Cutting Precision Miters in Ten Minutes or Less





Introduction: Cutting Precision Miters in Ten Minutes or Less

Cutting miter joints can be an involved process that can take hours and practice to perfect.  With a simple set up on a table saw, you can cut all of your joints quickly, efficiently, and accurately without having to worry about measuring cuts with the rip fence.  After making all of your cuts, a quick assembly can be accomplished using a few tools.  For this example we're going to make a simple cube.

Tools and Materials Required:

Six pieces of wood cut to the exterior dimensions of your cube
Scrap M.D.F. cut the length of your rip fence
Brad gun
Bar clamps
Wood glue
Blue painters tape

Step 1: Setting Up the Fence

For a left tilt table saw, the fence needs to be placed to the left of the blade (do the exact opposite for a right tilt table saw).  Attach the M.D.F. to the side of the fence facing the blade using the bar clamps.  It is important that the clamps be positioned far enough apart so that they will not hit the blade, and high enough so that they will not interfere with your material. 

Place one of your pieces of wood against the M.D.F. and draw a line at the top of your material.

Step 2: Setting Up the Saw

For making these miter cuts, you will need to remove any blade guard, splitter, or riving knife from the saw.  Tilt the blade to 45 degrees (or desired angle).  Move the fence close to the blade and adjust the height so that the top of the teeth are in line with the mark on the M.D.F.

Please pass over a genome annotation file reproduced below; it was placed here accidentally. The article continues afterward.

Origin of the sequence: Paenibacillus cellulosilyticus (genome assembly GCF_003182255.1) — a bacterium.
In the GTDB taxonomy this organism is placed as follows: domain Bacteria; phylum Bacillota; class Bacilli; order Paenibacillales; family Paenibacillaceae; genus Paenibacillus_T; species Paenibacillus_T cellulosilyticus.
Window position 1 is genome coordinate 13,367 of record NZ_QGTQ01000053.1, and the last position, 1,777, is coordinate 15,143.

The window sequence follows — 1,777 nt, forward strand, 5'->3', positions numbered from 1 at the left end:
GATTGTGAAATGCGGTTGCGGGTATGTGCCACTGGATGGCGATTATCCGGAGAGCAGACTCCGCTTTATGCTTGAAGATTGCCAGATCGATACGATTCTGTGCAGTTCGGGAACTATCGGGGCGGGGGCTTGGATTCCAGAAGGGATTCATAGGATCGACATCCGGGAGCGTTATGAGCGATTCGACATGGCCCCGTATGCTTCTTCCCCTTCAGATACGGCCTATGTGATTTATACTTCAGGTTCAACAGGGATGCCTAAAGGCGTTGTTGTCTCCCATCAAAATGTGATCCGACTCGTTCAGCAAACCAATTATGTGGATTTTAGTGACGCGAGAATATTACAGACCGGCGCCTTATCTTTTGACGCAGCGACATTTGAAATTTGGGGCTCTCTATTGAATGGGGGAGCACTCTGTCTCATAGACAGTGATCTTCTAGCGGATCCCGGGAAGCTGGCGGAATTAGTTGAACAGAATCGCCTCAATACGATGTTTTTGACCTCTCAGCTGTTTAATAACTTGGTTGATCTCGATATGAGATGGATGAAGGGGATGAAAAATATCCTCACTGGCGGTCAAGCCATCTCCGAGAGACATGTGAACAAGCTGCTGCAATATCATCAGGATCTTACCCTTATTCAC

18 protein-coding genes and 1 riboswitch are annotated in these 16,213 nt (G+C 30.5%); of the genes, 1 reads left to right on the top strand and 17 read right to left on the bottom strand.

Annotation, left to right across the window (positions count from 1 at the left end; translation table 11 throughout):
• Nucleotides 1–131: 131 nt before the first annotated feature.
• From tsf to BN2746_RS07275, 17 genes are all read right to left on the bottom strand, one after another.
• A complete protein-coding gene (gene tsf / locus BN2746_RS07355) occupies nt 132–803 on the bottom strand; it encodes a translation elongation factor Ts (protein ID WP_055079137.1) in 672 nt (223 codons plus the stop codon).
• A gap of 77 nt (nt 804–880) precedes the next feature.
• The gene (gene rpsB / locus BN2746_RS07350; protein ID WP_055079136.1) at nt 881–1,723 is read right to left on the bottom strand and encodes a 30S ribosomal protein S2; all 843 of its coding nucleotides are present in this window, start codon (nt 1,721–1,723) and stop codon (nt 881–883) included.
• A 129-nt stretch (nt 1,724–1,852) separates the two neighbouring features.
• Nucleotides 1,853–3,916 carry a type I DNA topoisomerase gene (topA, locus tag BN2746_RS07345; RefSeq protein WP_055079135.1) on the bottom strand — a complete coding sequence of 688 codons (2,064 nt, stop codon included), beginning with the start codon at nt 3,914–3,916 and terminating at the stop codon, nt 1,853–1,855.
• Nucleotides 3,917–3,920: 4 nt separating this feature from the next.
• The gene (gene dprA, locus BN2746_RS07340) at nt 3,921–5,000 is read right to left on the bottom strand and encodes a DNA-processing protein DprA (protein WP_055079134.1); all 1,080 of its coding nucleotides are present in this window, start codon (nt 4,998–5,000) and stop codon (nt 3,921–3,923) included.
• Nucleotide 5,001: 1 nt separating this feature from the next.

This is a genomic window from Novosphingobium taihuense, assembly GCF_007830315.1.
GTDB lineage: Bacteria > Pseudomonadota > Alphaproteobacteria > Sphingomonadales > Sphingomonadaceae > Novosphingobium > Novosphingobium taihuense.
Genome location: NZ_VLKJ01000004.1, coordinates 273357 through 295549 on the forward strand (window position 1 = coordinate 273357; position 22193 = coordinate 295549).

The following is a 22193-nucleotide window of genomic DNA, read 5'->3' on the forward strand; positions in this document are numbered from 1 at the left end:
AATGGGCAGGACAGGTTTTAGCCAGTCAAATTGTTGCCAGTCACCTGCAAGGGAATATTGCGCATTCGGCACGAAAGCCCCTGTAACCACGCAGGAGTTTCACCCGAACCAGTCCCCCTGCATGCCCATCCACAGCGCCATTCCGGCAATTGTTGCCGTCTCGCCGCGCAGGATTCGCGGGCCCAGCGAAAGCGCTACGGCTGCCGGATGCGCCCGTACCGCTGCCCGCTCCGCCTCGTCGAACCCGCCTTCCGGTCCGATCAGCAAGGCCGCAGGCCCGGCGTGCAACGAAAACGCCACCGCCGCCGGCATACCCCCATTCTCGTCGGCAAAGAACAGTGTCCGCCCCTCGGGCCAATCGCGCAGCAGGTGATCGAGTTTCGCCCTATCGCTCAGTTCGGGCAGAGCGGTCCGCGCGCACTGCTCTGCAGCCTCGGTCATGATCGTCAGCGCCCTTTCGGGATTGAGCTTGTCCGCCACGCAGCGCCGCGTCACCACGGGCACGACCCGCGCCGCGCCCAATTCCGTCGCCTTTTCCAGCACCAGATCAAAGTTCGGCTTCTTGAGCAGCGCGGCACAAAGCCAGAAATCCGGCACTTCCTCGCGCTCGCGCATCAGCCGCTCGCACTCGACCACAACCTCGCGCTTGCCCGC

Turn the saw on, and push the fence into the blade until the top tooth is fully inside the sacrificial fence.  Adjustment may be required, so feel free to turn the saw off and check for proper alignment.

Setting the saw in this position will allow you to remove the perfect amount of material from your wood to produce a miter cut.  It will also greatly reduce any tear out on plywood or other veneered lumber.

Step 3: Making the Cuts

With the saw on, run the edge of the material along the M.D.F. and through the blade.  It is important that the material stays flat against the table, and square against the fence.  Do not force the material; let the blade do the cutting.  A feather board (not pictured) can be installed on the fence before the blade to keep the material down, accounting for any warping.  When finished with the cut, simply rotate the material, and cut the next side.  Repeat this until all miters are cut.

Important Note:  Do not stand directly behind the blade when cutting miters in this fashion.  The cut off pieces of material will not be pushed fully past the blade, but instead will eject back toward the operator.  Occasionally this can happen at a high velocity, so make sure that you stand off to the side, and that any bystanders are clear of the area around you.

Step 4: Quick Assembly